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Andrew L. Van Slaars

The Not Todo List

· by Andrew Van Slaars · Read in about 3 min · (546 Words)
productivity life

As I write this, I am a few short weeks into being a father to a beautiful baby girl. I knew going into this that my free time and sleep would be limited, but I don’t think I was as prepared as I could have been.

Aside from normal work and home responsibilities, I had several extracurricular projects in the works leading up to my daughter’s birth. The part of my brain that likes to underestimate and over commit fooled me into believing that I would magically be able to keep all the balls in the air and I would just complete things at a slower pace. That part of my brain is kind of a dick sometimes!

I have a long list of things I want to learn, stuff I want to build and content I want to create. I still want to do these things, but I need to be realistic about what I can actually accomplish without creating too much undue stress in my life.

In an effort to set more reasonable goals and expectations for myself, I have been moving things from the todo list to the not todo list. This is the first time in my life that such a list even exists, but in order to reduce my self-induced stress and focus properly on the things that are left, I had to make one.

I want to be clear, I have an actual list of things I will NOT do. I created an entry in my bullet journal just to list out things I won’t be working on. This is not the same as just taking things off the todo list, or letting things go undone. This is making conscious decisions about the things that are not a priority and putting it in writing so I can be ok with not doing those things. If I were to just leave items undone, or delete them from my todo list, those items would stick in the back of my mind and become distractions from the things I’ve chosen to prioritize. When I’m sitting and holding my daughter, or in a meeting at work, I don’t want outside stressors that I’ve created for myself to interfere or ruin those moments for me. If my todo list is short and intentional, I can make the best use of the fleeting time and focus that are left after everything else.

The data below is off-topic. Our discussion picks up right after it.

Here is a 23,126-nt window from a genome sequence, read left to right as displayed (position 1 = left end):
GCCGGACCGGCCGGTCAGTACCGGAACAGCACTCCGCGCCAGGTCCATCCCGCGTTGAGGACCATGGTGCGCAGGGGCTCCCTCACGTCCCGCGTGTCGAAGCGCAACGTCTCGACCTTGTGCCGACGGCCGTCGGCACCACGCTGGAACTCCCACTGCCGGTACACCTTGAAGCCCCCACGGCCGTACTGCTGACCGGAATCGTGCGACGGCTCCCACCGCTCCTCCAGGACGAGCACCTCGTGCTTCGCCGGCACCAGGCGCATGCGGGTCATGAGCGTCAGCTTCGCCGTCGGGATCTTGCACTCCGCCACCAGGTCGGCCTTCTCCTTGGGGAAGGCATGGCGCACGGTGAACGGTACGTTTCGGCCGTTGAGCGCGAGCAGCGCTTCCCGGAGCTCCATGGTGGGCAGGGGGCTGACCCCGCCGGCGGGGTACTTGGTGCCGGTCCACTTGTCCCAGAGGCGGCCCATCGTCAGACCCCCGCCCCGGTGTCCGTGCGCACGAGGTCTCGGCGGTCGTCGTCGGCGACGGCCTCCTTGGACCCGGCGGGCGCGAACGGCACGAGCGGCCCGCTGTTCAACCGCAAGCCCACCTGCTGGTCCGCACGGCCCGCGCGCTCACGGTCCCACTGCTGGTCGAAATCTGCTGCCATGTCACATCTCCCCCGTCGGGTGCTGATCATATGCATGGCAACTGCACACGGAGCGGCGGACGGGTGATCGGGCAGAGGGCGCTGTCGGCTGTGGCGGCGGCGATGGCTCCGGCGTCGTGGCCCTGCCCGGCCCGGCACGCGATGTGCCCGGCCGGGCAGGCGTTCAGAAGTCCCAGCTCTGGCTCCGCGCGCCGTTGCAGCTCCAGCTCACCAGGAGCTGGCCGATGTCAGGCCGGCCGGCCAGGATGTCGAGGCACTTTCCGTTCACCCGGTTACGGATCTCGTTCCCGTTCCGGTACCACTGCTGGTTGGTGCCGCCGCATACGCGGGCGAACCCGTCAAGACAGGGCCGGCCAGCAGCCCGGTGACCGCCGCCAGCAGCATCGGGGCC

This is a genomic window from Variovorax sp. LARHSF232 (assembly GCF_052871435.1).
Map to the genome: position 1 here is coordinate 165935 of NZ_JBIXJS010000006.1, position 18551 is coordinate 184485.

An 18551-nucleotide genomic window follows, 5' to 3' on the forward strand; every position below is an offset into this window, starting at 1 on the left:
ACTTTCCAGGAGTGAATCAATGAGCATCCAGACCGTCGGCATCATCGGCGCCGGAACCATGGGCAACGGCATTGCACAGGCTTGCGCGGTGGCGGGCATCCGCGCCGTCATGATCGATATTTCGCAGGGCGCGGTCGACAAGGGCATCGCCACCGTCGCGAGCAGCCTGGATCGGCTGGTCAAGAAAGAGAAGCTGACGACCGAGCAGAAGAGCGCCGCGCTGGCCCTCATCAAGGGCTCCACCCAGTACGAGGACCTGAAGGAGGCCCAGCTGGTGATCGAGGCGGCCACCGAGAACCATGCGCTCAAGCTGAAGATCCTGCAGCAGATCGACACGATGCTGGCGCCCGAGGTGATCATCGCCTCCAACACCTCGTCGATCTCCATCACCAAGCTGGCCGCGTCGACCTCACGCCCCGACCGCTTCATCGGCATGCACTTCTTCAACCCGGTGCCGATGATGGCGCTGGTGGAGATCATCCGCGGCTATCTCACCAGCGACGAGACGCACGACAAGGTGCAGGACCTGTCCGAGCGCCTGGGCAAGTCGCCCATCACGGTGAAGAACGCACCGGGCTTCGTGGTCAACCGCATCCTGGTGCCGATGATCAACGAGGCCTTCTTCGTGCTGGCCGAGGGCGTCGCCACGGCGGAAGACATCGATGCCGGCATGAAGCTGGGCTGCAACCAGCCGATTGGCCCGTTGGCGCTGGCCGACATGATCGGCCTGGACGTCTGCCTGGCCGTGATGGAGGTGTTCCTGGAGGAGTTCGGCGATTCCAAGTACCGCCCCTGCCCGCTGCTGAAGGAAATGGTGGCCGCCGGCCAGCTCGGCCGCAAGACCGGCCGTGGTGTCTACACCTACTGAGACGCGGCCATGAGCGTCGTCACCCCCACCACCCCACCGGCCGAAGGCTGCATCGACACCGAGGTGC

Things can be moved back someday and the list is flexible. There is nothing saying I won’t eventually tackle things on the not todo list, but for now, having them there means I won’t try to squeeze them in and I won’t beat myself up for falling behind or not following through on certain things. As projects fall off my list and things in my life change, I can adjust the ratio of todo vs not todo items, but I think the not todo list is something I’m going to keep going for the foreseeable future.

If you try to take on too much, or have a todo list that has taken on a life of its own. Remember, It’s ok to say no and I highly recommend giving the written (or typed) not todo list a shot. I have found it very freeing!

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